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Ashes of Berlin

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I’ve been something of a devotee of Luke McCallin’s Reinhardt books since the first one. There was something about the adventures of a distinctly non-Nazi Wehrmacht officer investigating murders in the Balkan territories. It was a region about which I knew little and a time which oddly fascinates me, despite being far from my own era of choice. And interestingly McCallin’s familiarity with the locale and the subject shone through and gave the books great depth and value. I loved both books one and two.

I hesitated over book 3. Honestly, despite loving the first two I really hesitated. Because the war has ended after book 2 and that means that book 3 was guaranteed to be vastly different. Ashes of Berlin is set in 1947, in a city that is divided and overseen by an uneasy alliance of British, American and Russian, with the Germans still there and downtrodden or working desperately with one group or another. I couldn’t see this possibly being anywhere near as engaging as the previous two. But… because it’s McCallin and Reinhardt, I went to it anyway.

In fairness, it took me perhaps the first 10% of the book to get into it. For a while I thought my doubts had been borne out over the setting. But oddly the plot was still grabbing. And so it pulled me along. And I’m glad it did, because after that initial adjustment, I came to appreciate what a rich setting it is.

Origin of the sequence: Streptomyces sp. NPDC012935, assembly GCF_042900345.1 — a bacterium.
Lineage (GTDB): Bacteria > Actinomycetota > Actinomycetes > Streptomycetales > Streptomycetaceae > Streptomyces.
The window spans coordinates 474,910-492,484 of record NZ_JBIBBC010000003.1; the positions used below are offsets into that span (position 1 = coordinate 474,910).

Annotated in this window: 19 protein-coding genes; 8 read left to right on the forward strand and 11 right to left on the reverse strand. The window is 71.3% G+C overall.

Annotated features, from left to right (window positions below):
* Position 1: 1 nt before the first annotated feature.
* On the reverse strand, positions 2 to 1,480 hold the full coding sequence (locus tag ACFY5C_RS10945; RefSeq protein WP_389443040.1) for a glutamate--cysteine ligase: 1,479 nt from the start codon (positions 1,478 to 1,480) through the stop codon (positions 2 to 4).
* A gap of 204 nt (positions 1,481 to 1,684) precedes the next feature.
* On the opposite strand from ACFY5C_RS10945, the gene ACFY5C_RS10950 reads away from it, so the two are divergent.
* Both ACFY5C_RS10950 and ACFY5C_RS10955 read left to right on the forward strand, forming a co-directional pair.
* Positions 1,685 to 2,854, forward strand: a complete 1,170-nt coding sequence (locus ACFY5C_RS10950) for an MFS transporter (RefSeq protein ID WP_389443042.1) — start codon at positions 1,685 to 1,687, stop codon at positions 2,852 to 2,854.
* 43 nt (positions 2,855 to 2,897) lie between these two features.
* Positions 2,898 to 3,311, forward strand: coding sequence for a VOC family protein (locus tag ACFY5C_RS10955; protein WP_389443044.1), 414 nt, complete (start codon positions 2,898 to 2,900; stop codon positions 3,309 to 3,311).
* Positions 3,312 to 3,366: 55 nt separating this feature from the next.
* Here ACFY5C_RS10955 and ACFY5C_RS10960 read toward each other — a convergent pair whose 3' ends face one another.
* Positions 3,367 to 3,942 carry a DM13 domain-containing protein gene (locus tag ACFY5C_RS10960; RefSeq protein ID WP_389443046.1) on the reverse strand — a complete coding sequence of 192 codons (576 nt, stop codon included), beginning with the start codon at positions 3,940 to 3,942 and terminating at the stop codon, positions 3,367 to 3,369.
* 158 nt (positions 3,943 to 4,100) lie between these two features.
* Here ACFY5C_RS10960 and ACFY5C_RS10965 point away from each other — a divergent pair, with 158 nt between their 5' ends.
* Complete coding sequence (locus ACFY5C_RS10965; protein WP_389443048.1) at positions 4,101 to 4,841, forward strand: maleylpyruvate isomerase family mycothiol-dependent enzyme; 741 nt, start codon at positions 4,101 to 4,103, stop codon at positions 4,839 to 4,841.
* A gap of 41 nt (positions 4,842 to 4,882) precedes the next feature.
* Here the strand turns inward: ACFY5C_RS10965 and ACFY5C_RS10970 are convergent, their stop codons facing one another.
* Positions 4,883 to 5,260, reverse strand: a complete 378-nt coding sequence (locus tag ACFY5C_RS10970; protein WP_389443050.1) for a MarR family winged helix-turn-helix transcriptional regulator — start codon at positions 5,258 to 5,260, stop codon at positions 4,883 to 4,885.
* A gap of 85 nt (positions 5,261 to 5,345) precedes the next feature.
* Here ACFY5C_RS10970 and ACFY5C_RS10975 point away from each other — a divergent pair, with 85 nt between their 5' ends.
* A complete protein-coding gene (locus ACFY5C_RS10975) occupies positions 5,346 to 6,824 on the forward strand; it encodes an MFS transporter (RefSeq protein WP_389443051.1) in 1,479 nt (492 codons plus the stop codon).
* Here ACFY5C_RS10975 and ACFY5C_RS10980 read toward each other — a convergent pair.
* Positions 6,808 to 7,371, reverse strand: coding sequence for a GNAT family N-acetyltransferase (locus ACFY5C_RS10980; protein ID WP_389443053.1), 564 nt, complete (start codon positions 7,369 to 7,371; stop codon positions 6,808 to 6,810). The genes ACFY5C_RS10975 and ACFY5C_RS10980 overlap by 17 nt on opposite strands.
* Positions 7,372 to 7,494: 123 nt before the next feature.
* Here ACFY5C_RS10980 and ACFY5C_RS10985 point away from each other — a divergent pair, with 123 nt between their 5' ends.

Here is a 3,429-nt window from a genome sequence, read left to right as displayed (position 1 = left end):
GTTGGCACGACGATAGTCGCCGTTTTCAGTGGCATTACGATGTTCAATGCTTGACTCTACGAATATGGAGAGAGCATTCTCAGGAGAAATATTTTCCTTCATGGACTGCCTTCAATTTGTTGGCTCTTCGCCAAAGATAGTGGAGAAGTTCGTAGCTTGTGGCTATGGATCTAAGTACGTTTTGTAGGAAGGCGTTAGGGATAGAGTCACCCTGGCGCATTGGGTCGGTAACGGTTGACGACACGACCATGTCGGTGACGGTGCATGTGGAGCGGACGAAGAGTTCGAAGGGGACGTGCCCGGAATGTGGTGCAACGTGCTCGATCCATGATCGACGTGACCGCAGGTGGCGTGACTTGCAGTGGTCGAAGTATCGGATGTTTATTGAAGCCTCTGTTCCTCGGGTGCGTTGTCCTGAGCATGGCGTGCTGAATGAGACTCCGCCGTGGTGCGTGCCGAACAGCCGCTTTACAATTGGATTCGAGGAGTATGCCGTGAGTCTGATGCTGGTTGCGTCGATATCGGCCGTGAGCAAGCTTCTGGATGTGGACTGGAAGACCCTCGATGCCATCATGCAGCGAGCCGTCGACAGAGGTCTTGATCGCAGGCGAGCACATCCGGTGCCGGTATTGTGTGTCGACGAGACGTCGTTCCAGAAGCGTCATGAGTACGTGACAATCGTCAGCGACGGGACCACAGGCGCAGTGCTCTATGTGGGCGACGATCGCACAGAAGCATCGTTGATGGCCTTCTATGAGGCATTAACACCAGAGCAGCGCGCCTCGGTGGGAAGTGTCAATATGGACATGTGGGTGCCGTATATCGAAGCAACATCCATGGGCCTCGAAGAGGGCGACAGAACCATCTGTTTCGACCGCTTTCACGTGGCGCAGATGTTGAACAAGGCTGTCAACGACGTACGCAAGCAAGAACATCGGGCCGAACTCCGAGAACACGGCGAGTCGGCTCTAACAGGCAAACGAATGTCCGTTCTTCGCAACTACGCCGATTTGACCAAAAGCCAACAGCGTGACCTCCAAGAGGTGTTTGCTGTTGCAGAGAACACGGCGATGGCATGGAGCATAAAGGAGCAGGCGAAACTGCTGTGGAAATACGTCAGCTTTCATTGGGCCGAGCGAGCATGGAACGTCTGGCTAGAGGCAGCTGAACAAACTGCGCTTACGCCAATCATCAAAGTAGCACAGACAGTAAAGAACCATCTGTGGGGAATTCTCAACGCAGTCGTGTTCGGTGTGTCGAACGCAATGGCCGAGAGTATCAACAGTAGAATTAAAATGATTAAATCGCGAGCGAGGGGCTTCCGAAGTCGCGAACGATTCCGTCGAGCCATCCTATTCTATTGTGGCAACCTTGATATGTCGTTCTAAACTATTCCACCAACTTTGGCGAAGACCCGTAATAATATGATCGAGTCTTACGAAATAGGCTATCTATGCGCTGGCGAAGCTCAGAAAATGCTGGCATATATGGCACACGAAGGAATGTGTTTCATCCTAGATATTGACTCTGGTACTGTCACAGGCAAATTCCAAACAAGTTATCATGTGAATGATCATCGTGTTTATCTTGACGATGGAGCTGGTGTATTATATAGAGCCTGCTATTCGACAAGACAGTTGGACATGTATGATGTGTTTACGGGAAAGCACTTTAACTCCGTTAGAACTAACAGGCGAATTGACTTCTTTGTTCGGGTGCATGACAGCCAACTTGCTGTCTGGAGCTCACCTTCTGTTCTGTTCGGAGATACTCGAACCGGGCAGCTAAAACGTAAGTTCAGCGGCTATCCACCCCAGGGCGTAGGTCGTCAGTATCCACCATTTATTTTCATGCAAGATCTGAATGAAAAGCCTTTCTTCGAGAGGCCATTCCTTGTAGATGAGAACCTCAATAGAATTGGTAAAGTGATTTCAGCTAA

This world is very different from the wartime Balkans of books 1 and 2, and yet oddly similar in some ways. For Reinhardt, now serving back in the police in Berlin as he once had long ago, he is still beleaguered, untrusting and downtrodden by superiors. They’re just different superiors now. And the brutality and horror of post-war Berlin is every bit the match for the brutality and horror of wartime Sarajevo. McCallin has really pulled out the stops in his research. I cannot imagine how much reading and note-taking he must have gone through for this. But it is a triumph.

The plot is actually better than both the first two. Where books 1 and 2 tended to wander a little by necessity, this one is much tighter and more defined. It is also much harder to anticipate. It unfolds slowly and carefully and caught me out numerous times. I like a good mystery and only with a good plot do I start to guess and work out ahead of the reveal. I was wrong. Several times I was wrong. McCallin has thrown so many curve-balls I kept getting hit in the back of the head.

There are 3 major triumphs in this book for McCallin. The Plot, which I’ve already mentioned. And there’s no point in me trying to explain any of it, but it starts with a man who drowned on dry land, put it that way. Then there’s the world. The atmosphere, the landscape, the descriptive. It is stunning. It becomes immersive and all-consuming. I felt I came to know 1947 Berlin intimately. But thirdly, there is the matter of character. I’d felt there was nowhere really to grow Reinhardt after the war. Gods, but I was wrong. And he is surrounded by a stunning cast. In particular one American, one Brit and one senior Russian. They are so beautifully drawn and realistic it is hard not to picture them in your head.

So there it is. You might have read books 1 and 2 (The Man from Berlin and The Pale House) or you might not. If you haven’t give them a read. If you have, do not be put off by the change of scene with book 3. It outstrips its predecessors. Just read McCallin. He’s a master of the craft.